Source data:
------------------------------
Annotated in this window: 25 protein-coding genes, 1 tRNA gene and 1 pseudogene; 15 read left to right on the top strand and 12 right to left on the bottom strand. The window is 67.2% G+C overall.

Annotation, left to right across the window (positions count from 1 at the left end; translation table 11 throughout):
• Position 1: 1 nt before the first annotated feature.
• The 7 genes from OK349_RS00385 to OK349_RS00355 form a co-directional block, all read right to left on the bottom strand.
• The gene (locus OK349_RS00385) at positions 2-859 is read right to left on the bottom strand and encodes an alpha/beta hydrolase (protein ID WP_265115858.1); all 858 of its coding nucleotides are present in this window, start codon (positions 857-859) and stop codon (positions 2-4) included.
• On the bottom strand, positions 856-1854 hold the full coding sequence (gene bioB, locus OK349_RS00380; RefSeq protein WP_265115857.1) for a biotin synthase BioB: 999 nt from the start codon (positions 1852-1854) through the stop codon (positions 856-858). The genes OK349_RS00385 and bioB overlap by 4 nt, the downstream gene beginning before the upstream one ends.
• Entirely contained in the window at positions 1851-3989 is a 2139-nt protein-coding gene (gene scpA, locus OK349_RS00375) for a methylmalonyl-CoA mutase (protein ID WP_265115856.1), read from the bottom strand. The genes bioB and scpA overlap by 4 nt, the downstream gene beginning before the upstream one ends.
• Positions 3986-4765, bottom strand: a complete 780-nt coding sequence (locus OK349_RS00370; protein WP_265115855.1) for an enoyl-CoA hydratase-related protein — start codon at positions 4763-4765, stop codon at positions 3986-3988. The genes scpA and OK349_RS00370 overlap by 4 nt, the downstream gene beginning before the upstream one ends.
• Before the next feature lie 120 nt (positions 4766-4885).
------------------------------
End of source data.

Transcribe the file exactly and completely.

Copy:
Annotated in this window: 25 protein-coding genes, 1 tRNA gene and 1 pseudogene; 15 read left to right on the top strand and 12 right to left on the bottom strand. The window is 67.2% G+C overall.

Annotation, left to right across the window (positions count from 1 at the left end; translation table 11 throughout):
• Position 1: 1 nt before the first annotated feature.
• The 7 genes from OK349_RS00385 to OK349_RS00355 form a co-directional block, all read right to left on the bottom strand.
• The gene (locus OK349_RS00385) at positions 2-859 is read right to left on the bottom strand and encodes an alpha/beta hydrolase (protein ID WP_265115858.1); all 858 of its coding nucleotides are present in this window, start codon (positions 857-859) and stop codon (positions 2-4) included.
• On the bottom strand, positions 856-1854 hold the full coding sequence (gene bioB, locus OK349_RS00380; RefSeq protein WP_265115857.1) for a biotin synthase BioB: 999 nt from the start codon (positions 1852-1854) through the stop codon (positions 856-858). The genes OK349_RS00385 and bioB overlap by 4 nt, the downstream gene beginning before the upstream one ends.
• Entirely contained in the window at positions 1851-3989 is a 2139-nt protein-coding gene (gene scpA, locus OK349_RS00375) for a methylmalonyl-CoA mutase (protein ID WP_265115856.1), read from the bottom strand. The genes bioB and scpA overlap by 4 nt, the downstream gene beginning before the upstream one ends.
• Positions 3986-4765, bottom strand: a complete 780-nt coding sequence (locus OK349_RS00370; protein WP_265115855.1) for an enoyl-CoA hydratase-related protein — start codon at positions 4763-4765, stop codon at positions 3986-3988. The genes scpA and OK349_RS00370 overlap by 4 nt, the downstream gene beginning before the upstream one ends.
• Before the next feature lie 120 nt (positions 4766-4885).